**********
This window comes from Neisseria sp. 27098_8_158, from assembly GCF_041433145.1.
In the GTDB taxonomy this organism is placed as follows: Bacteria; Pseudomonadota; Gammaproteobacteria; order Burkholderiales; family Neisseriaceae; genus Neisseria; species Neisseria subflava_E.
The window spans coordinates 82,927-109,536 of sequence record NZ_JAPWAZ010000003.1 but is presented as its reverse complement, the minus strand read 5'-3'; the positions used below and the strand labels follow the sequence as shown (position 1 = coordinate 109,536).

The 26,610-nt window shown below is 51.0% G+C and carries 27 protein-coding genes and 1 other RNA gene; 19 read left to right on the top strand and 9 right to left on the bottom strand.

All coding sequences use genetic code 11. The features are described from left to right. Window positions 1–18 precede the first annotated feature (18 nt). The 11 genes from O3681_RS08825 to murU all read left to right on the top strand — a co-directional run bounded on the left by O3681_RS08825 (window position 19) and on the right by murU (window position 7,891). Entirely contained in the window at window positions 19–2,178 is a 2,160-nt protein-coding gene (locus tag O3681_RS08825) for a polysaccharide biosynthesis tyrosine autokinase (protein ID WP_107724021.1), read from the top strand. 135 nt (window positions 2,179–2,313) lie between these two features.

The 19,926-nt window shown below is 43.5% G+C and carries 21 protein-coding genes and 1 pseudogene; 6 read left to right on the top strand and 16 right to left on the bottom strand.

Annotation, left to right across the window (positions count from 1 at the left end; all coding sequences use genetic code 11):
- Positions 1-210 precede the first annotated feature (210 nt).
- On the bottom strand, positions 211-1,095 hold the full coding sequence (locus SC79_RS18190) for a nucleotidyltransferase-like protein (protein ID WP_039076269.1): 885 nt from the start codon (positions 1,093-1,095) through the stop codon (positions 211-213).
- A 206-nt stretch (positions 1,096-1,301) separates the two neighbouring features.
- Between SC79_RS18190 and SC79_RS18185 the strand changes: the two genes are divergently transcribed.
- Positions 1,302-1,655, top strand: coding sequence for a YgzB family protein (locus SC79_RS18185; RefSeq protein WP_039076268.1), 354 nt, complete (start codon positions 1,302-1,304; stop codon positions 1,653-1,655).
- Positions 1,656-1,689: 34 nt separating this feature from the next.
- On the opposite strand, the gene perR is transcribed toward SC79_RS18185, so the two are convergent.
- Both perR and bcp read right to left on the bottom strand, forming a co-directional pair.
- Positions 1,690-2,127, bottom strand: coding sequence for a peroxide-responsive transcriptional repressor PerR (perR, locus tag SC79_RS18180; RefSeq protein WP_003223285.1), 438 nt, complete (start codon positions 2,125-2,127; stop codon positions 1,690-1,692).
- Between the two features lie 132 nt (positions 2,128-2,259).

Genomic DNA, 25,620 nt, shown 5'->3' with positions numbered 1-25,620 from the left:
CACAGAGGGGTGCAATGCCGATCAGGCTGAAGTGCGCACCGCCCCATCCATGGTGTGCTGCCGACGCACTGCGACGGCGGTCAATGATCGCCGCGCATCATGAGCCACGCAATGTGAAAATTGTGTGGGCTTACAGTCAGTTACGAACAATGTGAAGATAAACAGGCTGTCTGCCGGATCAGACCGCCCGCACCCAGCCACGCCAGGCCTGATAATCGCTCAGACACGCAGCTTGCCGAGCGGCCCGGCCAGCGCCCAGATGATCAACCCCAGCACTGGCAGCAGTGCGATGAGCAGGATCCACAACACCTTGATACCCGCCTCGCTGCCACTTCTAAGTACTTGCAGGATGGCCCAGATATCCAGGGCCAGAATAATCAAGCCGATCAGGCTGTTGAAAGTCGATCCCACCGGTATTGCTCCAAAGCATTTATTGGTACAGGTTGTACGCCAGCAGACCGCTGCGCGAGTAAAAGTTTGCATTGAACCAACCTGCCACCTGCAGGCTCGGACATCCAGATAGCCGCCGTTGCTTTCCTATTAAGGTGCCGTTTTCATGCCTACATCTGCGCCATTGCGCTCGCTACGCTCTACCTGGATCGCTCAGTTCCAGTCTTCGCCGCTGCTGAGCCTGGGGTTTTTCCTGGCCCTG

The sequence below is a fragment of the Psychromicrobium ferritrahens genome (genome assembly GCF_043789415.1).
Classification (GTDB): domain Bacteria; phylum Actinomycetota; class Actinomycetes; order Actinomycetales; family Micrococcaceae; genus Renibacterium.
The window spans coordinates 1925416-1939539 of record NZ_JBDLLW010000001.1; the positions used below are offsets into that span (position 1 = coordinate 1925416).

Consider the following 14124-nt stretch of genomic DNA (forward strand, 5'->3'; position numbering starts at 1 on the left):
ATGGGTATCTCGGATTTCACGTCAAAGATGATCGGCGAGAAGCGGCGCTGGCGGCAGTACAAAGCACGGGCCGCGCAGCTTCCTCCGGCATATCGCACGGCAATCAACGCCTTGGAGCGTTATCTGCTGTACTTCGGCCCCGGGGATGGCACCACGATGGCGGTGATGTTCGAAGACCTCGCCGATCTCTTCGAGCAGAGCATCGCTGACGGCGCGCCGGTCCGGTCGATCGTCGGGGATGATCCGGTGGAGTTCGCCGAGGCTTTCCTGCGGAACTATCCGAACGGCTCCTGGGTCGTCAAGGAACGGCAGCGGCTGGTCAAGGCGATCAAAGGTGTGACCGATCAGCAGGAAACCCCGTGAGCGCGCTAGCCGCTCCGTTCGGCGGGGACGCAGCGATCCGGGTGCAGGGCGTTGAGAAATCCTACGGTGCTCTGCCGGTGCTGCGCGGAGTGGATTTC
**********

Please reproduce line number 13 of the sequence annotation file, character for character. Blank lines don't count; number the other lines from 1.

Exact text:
- Positions 1,656-1,689: 34 nt separating this feature from the next.